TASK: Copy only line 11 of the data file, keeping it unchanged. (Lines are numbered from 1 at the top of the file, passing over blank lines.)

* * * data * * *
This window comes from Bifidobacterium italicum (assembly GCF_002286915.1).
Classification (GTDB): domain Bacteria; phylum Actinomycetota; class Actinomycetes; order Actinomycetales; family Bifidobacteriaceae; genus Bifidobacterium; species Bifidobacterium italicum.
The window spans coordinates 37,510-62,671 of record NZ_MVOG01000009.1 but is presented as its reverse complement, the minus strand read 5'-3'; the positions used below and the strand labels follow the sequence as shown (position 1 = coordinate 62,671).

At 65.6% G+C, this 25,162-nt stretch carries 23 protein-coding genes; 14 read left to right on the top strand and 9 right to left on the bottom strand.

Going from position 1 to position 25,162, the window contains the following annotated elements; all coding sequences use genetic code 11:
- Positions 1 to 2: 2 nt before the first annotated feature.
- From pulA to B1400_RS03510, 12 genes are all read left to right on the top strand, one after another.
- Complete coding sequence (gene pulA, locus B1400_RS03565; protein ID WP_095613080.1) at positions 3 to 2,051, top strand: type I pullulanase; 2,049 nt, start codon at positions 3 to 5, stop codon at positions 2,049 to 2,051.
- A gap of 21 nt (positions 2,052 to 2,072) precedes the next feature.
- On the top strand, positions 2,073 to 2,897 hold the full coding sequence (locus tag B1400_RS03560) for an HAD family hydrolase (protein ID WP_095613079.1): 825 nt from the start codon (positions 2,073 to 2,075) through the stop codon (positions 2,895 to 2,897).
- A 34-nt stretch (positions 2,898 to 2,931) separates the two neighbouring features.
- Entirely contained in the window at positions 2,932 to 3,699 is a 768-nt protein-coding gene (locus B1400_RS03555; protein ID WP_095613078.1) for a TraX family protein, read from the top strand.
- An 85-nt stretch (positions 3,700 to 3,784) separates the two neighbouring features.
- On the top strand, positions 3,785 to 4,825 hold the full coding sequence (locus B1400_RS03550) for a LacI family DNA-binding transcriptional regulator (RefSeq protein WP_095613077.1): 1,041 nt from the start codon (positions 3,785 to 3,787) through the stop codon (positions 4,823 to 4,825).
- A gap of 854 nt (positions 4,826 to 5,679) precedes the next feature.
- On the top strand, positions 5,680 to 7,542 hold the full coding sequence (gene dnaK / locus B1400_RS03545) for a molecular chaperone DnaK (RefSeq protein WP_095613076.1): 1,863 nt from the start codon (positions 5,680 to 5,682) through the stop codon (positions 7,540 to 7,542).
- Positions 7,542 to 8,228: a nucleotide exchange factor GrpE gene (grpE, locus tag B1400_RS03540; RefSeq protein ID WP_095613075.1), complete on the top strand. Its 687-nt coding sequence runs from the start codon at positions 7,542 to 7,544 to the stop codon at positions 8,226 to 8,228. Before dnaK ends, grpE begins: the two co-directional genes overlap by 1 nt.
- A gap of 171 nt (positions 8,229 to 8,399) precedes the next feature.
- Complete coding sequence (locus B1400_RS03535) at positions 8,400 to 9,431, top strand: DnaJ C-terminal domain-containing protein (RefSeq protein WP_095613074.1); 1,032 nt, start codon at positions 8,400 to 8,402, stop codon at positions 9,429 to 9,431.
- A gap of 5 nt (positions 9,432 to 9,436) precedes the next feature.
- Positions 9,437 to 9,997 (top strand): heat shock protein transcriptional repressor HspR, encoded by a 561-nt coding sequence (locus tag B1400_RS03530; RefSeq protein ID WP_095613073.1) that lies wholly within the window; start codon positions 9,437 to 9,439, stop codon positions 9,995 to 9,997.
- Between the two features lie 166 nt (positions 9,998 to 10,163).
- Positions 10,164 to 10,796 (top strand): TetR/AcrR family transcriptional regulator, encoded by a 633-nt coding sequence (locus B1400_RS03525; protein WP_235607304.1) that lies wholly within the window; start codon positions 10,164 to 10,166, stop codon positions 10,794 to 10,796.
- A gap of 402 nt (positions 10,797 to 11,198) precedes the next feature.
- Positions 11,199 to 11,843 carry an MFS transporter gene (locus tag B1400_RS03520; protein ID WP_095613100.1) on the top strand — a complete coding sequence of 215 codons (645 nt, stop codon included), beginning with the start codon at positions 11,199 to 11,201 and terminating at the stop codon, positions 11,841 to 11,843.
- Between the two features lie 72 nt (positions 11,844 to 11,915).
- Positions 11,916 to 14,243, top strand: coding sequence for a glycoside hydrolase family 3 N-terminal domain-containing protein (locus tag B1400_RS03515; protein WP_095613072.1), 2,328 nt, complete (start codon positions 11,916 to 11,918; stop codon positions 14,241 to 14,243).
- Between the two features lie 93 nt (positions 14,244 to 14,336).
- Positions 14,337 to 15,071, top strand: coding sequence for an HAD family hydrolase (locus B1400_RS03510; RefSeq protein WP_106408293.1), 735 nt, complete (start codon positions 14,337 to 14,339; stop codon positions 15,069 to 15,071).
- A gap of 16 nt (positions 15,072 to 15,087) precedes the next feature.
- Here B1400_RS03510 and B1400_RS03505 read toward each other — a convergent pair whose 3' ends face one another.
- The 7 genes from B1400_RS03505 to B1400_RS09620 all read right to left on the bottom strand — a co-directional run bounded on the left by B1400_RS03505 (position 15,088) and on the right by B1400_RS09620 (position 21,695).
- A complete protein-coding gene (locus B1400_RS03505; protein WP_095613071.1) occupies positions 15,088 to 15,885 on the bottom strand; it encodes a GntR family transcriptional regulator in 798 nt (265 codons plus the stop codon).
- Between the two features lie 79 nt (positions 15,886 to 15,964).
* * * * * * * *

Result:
- A 34-nt stretch (positions 2,898 to 2,931) separates the two neighbouring features.